Dollar Rally Crumbles As Fed Ramps Up Printing Press

We are on the verge of loosing our dollar.  All things are going into place to replace it with somthing like the euro but the amero.

When did the American People become so powerless?

By Oliver Biggadike and Ye Xie

March 19 (Bloomberg) -- The rally that pushed the dollar to the highest levels since 2006 is in danger of crumbling as the Federal Reserve starts buying Treasuries and ramps up its purchases of mortgage debt, adding to a flood of greenbacks.

“The implications of today’s Fed decision are unambiguous,” currency strategists at Citigroup Inc. wrote in a research report within a half hour of the Fed’s decision yesterday. The dollar “should weaken,” they said.

Fed policy makers said yesterday they plan to buy as much as $300 billion of U.S. government bonds and step up purchases of mortgage bonds, expanding the central bank’s balance sheet by as much as $1.15 trillion. The extra supply of dollars threatens to overwhelm investors just as the budget deficit swells.

The trade-weighted Dollar Index, which tracks the currency’s performance against the euro, yen, pound, Canadian dollar, Swiss franc and Swedish krona, tumbled 2.7 percent to 84.595, its biggest one-day drop since 1971. That pushed its decline to 5.6 percent since reaching 89.62 on March 4, the highest in almost four years.

It fell yesterday by the most in nine years versus the euro, to $1.3474, and traded at $1.3631 as of 12:01 p.m. in London. The dollar dropped today against Japan’s currency to a three-week low of 94.72 yen.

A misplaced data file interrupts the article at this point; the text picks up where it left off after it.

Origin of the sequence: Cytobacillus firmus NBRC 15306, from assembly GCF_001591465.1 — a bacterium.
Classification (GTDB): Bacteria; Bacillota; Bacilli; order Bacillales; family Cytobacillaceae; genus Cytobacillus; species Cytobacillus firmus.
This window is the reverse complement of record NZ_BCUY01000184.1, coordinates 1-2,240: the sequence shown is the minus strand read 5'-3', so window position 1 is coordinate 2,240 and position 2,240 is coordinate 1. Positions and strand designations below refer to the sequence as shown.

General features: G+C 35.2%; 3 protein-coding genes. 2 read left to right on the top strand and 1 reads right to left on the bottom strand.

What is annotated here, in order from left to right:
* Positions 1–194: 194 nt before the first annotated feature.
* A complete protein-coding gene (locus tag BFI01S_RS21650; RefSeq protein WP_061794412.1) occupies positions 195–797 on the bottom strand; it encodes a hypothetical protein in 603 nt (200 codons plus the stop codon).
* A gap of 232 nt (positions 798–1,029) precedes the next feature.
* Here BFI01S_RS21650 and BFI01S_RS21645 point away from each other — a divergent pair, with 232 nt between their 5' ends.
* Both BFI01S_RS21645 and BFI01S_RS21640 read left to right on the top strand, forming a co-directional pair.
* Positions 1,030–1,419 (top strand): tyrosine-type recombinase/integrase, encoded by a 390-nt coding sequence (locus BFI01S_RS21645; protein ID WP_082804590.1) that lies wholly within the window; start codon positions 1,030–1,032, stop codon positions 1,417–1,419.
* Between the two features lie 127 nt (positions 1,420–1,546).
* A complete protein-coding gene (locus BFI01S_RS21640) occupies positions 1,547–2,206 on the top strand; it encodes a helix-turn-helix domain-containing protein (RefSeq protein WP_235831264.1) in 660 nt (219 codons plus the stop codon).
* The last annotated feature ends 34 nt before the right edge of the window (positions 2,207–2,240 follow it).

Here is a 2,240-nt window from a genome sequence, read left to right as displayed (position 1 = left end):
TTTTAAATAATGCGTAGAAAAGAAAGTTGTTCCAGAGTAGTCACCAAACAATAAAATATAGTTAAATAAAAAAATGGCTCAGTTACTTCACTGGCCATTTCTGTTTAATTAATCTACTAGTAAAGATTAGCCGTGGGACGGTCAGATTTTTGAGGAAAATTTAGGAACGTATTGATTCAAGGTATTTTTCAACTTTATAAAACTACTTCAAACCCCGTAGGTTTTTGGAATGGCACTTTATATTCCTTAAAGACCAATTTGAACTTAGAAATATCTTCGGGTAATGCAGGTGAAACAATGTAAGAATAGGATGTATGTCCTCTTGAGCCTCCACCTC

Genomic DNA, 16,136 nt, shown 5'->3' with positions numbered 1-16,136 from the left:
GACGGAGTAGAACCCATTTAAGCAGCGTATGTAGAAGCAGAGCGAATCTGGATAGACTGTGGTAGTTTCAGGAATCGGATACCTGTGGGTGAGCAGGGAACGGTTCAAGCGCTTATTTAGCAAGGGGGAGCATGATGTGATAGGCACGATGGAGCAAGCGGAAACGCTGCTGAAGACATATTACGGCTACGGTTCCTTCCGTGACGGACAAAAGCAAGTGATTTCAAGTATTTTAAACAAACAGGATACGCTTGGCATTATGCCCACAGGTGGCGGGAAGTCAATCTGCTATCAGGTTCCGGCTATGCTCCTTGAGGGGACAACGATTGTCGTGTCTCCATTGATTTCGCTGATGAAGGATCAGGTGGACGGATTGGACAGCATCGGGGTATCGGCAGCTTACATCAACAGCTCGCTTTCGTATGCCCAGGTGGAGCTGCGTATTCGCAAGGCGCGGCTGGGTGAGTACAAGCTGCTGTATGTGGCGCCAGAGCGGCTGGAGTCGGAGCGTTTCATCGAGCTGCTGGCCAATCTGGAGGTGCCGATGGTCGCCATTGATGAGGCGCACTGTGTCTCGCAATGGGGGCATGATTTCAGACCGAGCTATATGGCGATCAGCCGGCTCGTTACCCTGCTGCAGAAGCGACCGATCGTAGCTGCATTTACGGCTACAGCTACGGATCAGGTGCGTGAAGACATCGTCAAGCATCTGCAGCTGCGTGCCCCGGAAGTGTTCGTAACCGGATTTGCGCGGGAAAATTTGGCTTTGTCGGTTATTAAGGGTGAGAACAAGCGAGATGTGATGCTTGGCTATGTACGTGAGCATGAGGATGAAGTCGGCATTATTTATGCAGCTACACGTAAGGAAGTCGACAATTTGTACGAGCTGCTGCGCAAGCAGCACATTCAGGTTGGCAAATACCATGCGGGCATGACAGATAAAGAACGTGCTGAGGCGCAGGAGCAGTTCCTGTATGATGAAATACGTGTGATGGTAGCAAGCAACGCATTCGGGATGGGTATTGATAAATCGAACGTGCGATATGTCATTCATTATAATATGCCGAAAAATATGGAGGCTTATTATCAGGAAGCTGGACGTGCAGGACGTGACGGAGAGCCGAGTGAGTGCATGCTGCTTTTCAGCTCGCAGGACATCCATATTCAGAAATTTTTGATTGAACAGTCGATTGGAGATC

“Sell the dollar!” said Scott Ainsbury, a portfolio manager who helps manage about $12 billion in currencies at New York-based hedge fund FX Concepts Inc. “This is huge, huge. It’s equivalent to the Plaza accord. This is the last thing they have in the closet, and they used it a bit early.”

Rally Reversal

In 1985, the U.S., U.K., France, Japan and West Germany agreed at New York’s Plaza Hotel to coordinate the devaluation of the dollar against the yen and the deutsche mark.

The Dollar Index started to slide in 2005 on concern about the widening current-account deficit and reached a record low in the first quarter of 2008 as credit market losses mounted following the crash of the subprime mortgage market.

It then rallied in the second half of last year as the global recession spurred demand for haven assets such as Treasury bills. Rates on bills fell below zero percent in December. UBS AG currency strategist Benedikt Germanier in Stamford, Connecticut, said he is sticking with his forecast for the dollar to trade at $1.30 per euro over the next month.

‘Pretty Big’

Yields on 10-year Treasuries declined the most since 1962 after the Fed said it would concentrate purchases in notes due from two to 10 years. The central bank is expanding its quantitative easing policy, which already includes agency and mortgage debt, to more than $1.85 trillion in securities.

“We’ve been selling dollars and we’re now adding to that short,” said Jim McCormick, Citigroup Inc.’s London-based global head of currencies. “The Fed program announced last night is pretty big both in terms of magnitude and breadth.”

McCormick said the dollar may fall to $1.40 against the euro.